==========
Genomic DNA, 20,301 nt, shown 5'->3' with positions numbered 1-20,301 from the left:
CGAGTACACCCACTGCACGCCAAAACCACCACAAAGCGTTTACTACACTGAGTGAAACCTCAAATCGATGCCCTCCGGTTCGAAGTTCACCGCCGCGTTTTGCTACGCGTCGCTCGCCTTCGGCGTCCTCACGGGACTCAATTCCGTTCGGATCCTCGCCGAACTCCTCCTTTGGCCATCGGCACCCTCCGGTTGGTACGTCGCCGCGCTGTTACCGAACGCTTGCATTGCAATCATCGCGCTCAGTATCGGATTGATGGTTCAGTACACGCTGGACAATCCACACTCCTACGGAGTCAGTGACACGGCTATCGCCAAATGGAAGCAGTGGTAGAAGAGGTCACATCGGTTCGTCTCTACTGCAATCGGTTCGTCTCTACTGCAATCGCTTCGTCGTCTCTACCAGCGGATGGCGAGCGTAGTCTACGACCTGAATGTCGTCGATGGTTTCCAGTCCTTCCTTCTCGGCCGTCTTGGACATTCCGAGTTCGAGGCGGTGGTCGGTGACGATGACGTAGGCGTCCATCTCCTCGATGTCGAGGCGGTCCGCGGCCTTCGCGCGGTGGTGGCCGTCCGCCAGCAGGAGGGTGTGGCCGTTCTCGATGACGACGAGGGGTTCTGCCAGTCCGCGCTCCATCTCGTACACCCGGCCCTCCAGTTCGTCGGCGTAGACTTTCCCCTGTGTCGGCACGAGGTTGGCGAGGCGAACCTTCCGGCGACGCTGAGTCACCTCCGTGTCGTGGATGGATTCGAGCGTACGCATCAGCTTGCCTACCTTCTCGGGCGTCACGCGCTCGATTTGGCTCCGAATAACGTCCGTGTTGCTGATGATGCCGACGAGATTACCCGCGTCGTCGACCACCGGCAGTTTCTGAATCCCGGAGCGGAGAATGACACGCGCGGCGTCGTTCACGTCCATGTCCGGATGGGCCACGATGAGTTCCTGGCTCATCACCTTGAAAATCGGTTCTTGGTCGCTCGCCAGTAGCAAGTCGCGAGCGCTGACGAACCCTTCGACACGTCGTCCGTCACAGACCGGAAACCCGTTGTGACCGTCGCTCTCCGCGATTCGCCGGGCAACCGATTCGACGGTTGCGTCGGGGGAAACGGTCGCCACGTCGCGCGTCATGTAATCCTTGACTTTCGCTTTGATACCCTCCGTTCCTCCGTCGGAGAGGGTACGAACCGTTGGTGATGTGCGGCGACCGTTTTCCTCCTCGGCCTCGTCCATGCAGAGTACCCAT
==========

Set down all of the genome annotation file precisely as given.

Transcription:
Genomic DNA, 20,301 nt, shown 5'->3' with positions numbered 1-20,301 from the left:
CGAGTACACCCACTGCACGCCAAAACCACCACAAAGCGTTTACTACACTGAGTGAAACCTCAAATCGATGCCCTCCGGTTCGAAGTTCACCGCCGCGTTTTGCTACGCGTCGCTCGCCTTCGGCGTCCTCACGGGACTCAATTCCGTTCGGATCCTCGCCGAACTCCTCCTTTGGCCATCGGCACCCTCCGGTTGGTACGTCGCCGCGCTGTTACCGAACGCTTGCATTGCAATCATCGCGCTCAGTATCGGATTGATGGTTCAGTACACGCTGGACAATCCACACTCCTACGGAGTCAGTGACACGGCTATCGCCAAATGGAAGCAGTGGTAGAAGAGGTCACATCGGTTCGTCTCTACTGCAATCGGTTCGTCTCTACTGCAATCGCTTCGTCGTCTCTACCAGCGGATGGCGAGCGTAGTCTACGACCTGAATGTCGTCGATGGTTTCCAGTCCTTCCTTCTCGGCCGTCTTGGACATTCCGAGTTCGAGGCGGTGGTCGGTGACGATGACGTAGGCGTCCATCTCCTCGATGTCGAGGCGGTCCGCGGCCTTCGCGCGGTGGTGGCCGTCCGCCAGCAGGAGGGTGTGGCCGTTCTCGATGACGACGAGGGGTTCTGCCAGTCCGCGCTCCATCTCGTACACCCGGCCCTCCAGTTCGTCGGCGTAGACTTTCCCCTGTGTCGGCACGAGGTTGGCGAGGCGAACCTTCCGGCGACGCTGAGTCACCTCCGTGTCGTGGATGGATTCGAGCGTACGCATCAGCTTGCCTACCTTCTCGGGCGTCACGCGCTCGATTTGGCTCCGAATAACGTCCGTGTTGCTGATGATGCCGACGAGATTACCCGCGTCGTCGACCACCGGCAGTTTCTGAATCCCGGAGCGGAGAATGACACGCGCGGCGTCGTTCACGTCCATGTCCGGATGGGCCACGATGAGTTCCTGGCTCATCACCTTGAAAATCGGTTCTTGGTCGCTCGCCAGTAGCAAGTCGCGAGCGCTGACGAACCCTTCGACACGTCGTCCGTCACAGACCGGAAACCCGTTGTGACCGTCGCTCTCCGCGATTCGCCGGGCAACCGATTCGACGGTTGCGTCGGGGGAAACGGTCGCCACGTCGCGCGTCATGTAATCCTTGACTTTCGCTTTGATACCCTCCGTTCCTCCGTCGGAGAGGGTACGAACCGTTGGTGATGTGCGGCGACCGTTTTCCTCCTCGGCCTCGTCCATGCAGAGTACCCAT